Every so often when a particular project keeps going wrong, or you have to chase a late-paying client, that internal voice nags: “Is this all there is? Is this what my life is meant to be?” Rather than brush it away, take time to consider where you are and what you want. Consider your business at arm’s length

Hopes and dreams Firstly, ask yourself about your hopes and dreams. What do you want out of life, work, your personal circumstances? List five or six of them together. These are the reasons you show up every day, why you run your business, and should form your direction of travel. If you want to grow your business to sell – a perfectly sound ambition for lots of companies – your path will be very different from a company that wants to grow profit to provide a long-term, stable income for you, your family and your employees.

Passions, skills and talents Whether a business is a small workshop or a larger company, it comprises people from differing backgrounds who bring a whole host of experience and abilities. In the pressure of daily delivery we often overlook who our colleagues are and what they bring to the table. You looked at their CV when you first met them, but haven’t revisited since. 

Encourage the key players in the company to list their passions (that driving force that sits at the core of their being), their skills (what they’ve learned to do in life) and their talents (those activities they’ve discovered a real aptitude for). Assess whether you can use these in the development of the business. Could you expand a team member’s role to incorporate their interest in heritage to go after a new client sector? Can you harness another’s design skills to develop new services?

By aligning people with activities they enjoy and letting them explore these further in the context of your business, you unlock potential, a new energy and excitement, which helps the business thrive. It becomes a more attractive place to work, with clients also recognising that passion and commitment. Apply this to your passions, skills and talents just as much as you do to your team. Do you need to reshape how you work to ensure that you are maximising what you love and what you do best?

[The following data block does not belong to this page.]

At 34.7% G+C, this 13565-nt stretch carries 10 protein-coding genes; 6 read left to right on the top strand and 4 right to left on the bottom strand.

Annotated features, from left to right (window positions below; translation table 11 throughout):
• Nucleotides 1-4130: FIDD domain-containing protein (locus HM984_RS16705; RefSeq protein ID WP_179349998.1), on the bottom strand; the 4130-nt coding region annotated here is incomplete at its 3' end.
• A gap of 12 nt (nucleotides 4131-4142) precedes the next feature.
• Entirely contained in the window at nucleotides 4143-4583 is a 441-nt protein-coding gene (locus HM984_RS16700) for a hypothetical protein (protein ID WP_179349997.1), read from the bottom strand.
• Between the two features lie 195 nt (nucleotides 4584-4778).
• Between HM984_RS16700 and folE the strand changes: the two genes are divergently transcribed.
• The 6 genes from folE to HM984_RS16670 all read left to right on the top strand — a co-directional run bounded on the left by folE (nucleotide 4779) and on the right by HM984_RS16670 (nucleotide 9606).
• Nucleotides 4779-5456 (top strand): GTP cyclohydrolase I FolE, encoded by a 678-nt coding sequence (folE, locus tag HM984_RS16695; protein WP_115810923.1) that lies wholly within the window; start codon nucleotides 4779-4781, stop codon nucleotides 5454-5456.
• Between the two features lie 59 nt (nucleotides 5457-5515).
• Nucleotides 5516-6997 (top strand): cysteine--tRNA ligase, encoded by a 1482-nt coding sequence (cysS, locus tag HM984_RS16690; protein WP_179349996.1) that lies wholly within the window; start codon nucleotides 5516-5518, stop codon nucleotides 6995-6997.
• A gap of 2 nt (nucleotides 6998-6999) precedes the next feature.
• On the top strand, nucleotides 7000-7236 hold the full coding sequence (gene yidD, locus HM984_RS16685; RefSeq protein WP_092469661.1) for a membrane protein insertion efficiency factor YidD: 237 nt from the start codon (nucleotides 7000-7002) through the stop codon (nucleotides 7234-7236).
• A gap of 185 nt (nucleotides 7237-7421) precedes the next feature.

Innovate, innovate, innovate There are myriad reasons why we end up starting a business, taking one over or joining a growing company. Those reasons are a culmination of factors such as where we live and our experience growing up, as well as the trajectory that our career has taken us on. Your route to here will be unique to you – just as it will be for every person in your business.

In my work as an innovation expert, I encourage companies to unpack the trajectory of their staff, their board, their companies and their products, and to look at those stories in detail to see where there could be hidden value that they are currently overlooking that could generate new revenues. For example, if a team member has experience of building collaborative teams across organisations, can you link up with local industry to develop joint offers? Or by focusing on your supply chain, could you harness your knowledge of sustainability to help clean up your industry?

Innovation can be small advances – it doesn’t have to be new Silicon Valley-style grand gestures that need big budgets. They can be new ways of selling, talking about or finding clients for what you already do. Each of these steps will give you a new perspective on different aspects of your company. They have the potential to shake your business up, to find new ways of working, new revenues and new ambitions. You have a great business so rediscover why you love it and what you can do with it. Enjoy it!

Erica Wolfe-Murray is a leading business growth and innovation expert. Her book, Simple Tips, Smart Ideas: Build a Bigger, Better Business is available now, and her podcast, Simple Tips, Smart Ideas, is available on all platforms.